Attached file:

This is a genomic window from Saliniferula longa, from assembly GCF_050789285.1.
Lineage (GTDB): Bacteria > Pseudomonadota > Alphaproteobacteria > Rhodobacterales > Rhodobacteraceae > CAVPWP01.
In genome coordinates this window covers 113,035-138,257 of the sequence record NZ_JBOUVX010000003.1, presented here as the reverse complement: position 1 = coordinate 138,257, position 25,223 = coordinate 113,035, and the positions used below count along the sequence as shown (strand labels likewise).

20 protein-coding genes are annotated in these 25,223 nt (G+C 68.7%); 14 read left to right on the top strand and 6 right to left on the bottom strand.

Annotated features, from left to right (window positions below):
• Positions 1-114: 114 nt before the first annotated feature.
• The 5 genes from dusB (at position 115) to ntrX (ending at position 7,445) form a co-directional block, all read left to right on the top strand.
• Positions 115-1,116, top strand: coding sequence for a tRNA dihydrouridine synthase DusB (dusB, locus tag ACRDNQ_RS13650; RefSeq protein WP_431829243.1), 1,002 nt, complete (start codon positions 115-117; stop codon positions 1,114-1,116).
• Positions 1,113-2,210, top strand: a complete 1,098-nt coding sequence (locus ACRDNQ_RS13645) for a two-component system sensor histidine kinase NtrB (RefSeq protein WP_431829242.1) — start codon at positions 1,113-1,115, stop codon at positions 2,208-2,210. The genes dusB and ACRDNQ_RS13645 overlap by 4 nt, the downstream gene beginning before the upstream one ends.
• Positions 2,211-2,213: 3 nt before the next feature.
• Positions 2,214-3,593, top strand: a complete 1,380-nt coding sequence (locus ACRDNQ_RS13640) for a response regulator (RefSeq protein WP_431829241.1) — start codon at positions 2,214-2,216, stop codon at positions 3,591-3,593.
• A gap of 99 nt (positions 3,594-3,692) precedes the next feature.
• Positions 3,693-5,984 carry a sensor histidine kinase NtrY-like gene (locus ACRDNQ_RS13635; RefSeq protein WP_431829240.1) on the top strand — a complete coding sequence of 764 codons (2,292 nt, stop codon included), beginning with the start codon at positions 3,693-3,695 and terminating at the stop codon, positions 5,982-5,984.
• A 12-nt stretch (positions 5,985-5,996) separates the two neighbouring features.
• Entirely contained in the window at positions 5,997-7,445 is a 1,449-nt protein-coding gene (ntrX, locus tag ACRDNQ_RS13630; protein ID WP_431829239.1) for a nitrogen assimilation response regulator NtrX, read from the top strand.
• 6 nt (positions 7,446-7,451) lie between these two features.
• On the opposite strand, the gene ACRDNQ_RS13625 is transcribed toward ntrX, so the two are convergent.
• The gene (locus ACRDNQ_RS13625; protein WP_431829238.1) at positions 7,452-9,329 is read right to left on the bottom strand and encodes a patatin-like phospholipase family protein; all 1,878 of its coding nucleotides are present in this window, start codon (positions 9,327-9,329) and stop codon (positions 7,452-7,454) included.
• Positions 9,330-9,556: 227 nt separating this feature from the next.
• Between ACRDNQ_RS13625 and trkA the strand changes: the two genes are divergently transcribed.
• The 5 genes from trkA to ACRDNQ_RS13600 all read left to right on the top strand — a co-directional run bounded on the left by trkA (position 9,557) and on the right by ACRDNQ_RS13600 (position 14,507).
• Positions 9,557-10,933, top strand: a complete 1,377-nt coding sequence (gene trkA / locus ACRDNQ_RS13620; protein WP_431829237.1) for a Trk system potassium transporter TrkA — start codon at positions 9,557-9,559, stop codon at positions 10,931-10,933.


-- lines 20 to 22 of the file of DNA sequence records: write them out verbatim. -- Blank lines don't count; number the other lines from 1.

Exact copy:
• Between ACRDNQ_RS13625 and trkA the strand changes: the two genes are divergently transcribed.
• The 5 genes from trkA to ACRDNQ_RS13600 all read left to right on the top strand — a co-directional run bounded on the left by trkA (position 9,557) and on the right by ACRDNQ_RS13600 (position 14,507).
• Positions 9,557-10,933, top strand: a complete 1,377-nt coding sequence (gene trkA / locus ACRDNQ_RS13620; protein WP_431829237.1) for a Trk system potassium transporter TrkA — start codon at positions 9,557-9,559, stop codon at positions 10,931-10,933.